Shadow Ritual In Bookstores Today

Eric Giacometti and Jacques Ravenne ranked at the top of France's bestselling thriller writers list in 2014 according to the very serious Nouvel Observateur.  They owe their international renown to their series about the Freemason Inspector Antoine Marcas, which is making its U.S. debut today with Shadow Ritual.

Ritual murders. Ancient enemies. A powerful secret.

Two slayings—one in Rome and one in Jerusalem—rekindle an ancient rivalry between modern-day secret societies for knowledge lost at the fall of the Third Reich. Inspector Antoine Marcas unwillingly teams up with the strong-willed Jade Zewinski to chase Neo-Nazi assassins across Europe. They must unravel an arcane Freemason mystery, sparked by information from newly revealed KGB files.

The novel is inspired from the true story of mysterious Freemason files thought to hold a terrible secret, stolen by the SS in 1940, recovered by the Red Army in 1945 and returned half a century later. Co-author Jacques Ravenne recalls "the first time I encountered those mythic archives: cardboard boxes labeled on one side with gothic letters and the other with Cyrillic. I just stared at an eighteenth-century manuscript with a square and compass signed by Benjamin Franklin, and dreamed about the secrets that could be found in the hundreds of boxes. Eric and I looked at each other, and we knew we had the start of our story."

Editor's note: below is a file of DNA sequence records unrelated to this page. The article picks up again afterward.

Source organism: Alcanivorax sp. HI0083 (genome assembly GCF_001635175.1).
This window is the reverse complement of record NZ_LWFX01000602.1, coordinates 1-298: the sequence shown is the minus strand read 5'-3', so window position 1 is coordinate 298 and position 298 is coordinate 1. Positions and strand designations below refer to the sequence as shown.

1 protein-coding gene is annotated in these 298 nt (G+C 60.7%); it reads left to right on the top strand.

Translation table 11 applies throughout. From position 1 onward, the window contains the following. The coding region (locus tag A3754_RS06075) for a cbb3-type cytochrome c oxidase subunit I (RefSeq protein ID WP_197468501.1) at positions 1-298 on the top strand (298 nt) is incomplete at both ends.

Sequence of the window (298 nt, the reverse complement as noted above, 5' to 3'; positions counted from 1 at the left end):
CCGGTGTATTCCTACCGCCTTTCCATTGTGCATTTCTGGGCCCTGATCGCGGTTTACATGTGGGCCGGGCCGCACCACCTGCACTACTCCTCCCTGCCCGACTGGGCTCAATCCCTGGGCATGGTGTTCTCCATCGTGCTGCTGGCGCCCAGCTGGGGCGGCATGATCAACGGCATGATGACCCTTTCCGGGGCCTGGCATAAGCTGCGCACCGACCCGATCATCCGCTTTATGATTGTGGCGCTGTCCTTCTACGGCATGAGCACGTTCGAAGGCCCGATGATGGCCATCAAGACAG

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About the authors

ERIC GIACOMETTI studied biochemistry and genetics in Toulouse, France, before going into journalism. Then, at the height of his career as an investigative reporter, Eric Giacometti was contaminated by the thriller virus. His life took on another dimension: journalist by day, writer by night. In 2013, he left his full-time reporting job with a French daily newspaper to work freelance and write. He teaches journalism and writing.

JACQUES RAVENNE is a high-level French Freemason. He is also a literary critic, known for his work on the writers Paul Valéry, Yves Bonnefoy, Gérard de Nerval and Stéphane Mallarmé. In addition to his academic work, he was also a local elected official for a number of years, and contributes regularly to Freemason publications. He discovered the Marquis de Sade’s château in 1985, beginning a long fascination with the man, which has resulted in an anthology of his correspondence and a novel based on Sade’s life.